Nov 30, 2020
People often talk about how to work better, but it is rare to hear discussion of how to rest better. Take the famous so-called "10,000 hour rule". This is adapted (with some distortion) from the work of K. Anders Ericsson, the late great psychologist of expertise. The nature and volume of practice among top performers in various fields, as described in his work, is widely cited. But the same research contains details of how high performers rest differently. And yet nobody seems to have taken notice.
In Rest, Alex Soojung-Kim Pang argues that work and rest are not adversaries, but partners. Looking closely at the lives of many great writers, mathematicians, scientists, politicians, and businesspeople, he reveals that although their lives revolved around their work, their days did not. They would have ample leisure every day; they would rarely do more than four hours' work per day; and they often seem to take more naps than other people.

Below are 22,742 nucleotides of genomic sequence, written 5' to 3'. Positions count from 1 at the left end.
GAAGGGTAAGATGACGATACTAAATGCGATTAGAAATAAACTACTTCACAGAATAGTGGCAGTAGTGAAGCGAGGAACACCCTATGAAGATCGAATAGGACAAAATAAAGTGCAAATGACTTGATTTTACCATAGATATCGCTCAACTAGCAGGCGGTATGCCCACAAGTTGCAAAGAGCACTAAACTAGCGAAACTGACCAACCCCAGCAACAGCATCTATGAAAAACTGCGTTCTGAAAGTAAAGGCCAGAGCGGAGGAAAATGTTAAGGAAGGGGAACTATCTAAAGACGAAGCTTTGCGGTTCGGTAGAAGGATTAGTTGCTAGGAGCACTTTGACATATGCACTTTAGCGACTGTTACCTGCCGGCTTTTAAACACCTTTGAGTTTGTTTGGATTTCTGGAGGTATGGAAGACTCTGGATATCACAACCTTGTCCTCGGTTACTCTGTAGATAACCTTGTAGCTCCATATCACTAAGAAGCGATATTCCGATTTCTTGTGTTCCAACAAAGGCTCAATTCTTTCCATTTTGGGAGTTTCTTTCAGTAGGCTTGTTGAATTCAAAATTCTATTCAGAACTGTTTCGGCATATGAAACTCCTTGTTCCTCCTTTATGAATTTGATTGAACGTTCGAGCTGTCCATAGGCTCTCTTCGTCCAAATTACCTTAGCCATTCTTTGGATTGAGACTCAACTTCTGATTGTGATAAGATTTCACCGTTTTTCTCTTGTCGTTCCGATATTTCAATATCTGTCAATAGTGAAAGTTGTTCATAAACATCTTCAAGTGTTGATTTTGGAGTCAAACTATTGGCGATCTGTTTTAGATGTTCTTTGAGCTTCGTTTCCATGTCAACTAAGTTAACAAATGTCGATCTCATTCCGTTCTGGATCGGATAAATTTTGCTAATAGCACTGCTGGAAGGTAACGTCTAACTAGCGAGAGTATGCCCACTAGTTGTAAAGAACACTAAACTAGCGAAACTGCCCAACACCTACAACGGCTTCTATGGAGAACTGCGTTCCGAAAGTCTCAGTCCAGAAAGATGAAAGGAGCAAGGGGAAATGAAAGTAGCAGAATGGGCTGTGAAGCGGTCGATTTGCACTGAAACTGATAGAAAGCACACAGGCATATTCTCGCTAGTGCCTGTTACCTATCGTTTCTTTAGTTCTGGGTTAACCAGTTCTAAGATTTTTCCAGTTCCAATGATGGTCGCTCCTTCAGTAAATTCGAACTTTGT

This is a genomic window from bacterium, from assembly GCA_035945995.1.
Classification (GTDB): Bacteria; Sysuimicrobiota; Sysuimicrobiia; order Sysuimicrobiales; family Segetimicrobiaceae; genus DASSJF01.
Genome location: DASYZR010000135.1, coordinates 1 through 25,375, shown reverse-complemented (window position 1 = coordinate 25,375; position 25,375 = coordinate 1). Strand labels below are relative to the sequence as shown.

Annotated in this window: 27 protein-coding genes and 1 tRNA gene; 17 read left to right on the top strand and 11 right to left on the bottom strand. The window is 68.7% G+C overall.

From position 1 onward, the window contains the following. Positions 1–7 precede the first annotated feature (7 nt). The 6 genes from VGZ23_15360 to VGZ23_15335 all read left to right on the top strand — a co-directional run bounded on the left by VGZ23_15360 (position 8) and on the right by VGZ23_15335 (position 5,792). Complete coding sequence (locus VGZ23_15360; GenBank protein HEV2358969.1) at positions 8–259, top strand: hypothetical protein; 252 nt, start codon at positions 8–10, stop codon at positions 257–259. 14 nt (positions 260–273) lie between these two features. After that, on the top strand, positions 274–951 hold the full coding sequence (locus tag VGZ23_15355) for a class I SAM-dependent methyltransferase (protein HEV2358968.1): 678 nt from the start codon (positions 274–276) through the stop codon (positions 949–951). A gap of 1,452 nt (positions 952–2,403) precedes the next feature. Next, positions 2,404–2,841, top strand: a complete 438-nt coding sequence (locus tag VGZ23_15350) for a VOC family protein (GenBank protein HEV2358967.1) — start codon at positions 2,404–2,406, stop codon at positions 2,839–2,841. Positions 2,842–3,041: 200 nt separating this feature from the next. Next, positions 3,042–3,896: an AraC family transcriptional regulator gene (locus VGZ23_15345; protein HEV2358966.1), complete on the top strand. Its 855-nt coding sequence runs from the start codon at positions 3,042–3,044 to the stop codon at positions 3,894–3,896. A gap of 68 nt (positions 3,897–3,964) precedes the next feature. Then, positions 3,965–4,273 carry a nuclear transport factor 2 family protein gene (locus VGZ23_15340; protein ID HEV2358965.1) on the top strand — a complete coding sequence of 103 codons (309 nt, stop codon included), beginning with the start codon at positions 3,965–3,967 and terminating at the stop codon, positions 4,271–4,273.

Scientific research on this topic seems thin on the ground. Pang shares what little he found, including a study of physicists in the 1950s showing that those who worked around 15-20 hours per week published more research articles than those who worked 40 or more hours a week. Another startling finding is that scientific Nobel laureates are 20 times as likely to have a hobby of dancing or acting than the scientific population at large, and 9 times more likely to be involved in the visual arts.
Overall, this is a book to make you rethink the commonly assumed view of rest as passive recovery that takes away time from work, rather than an active process that changes the nature and quality of work itself.
Enjoy the episode.